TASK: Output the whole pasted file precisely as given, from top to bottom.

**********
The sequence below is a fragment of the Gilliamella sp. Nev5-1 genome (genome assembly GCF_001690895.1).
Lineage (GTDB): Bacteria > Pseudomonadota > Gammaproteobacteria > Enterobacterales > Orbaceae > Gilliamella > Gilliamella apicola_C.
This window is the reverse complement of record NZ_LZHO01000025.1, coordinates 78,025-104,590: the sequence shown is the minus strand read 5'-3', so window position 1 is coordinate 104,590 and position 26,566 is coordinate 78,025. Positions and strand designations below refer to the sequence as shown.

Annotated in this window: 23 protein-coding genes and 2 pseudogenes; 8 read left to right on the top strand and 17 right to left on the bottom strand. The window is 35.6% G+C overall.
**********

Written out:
The sequence below is a fragment of the Gilliamella sp. Nev5-1 genome (genome assembly GCF_001690895.1).
Lineage (GTDB): Bacteria > Pseudomonadota > Gammaproteobacteria > Enterobacterales > Orbaceae > Gilliamella > Gilliamella apicola_C.
This window is the reverse complement of record NZ_LZHO01000025.1, coordinates 78,025-104,590: the sequence shown is the minus strand read 5'-3', so window position 1 is coordinate 104,590 and position 26,566 is coordinate 78,025. Positions and strand designations below refer to the sequence as shown.

Annotated in this window: 23 protein-coding genes and 2 pseudogenes; 8 read left to right on the top strand and 17 right to left on the bottom strand. The window is 35.6% G+C overall.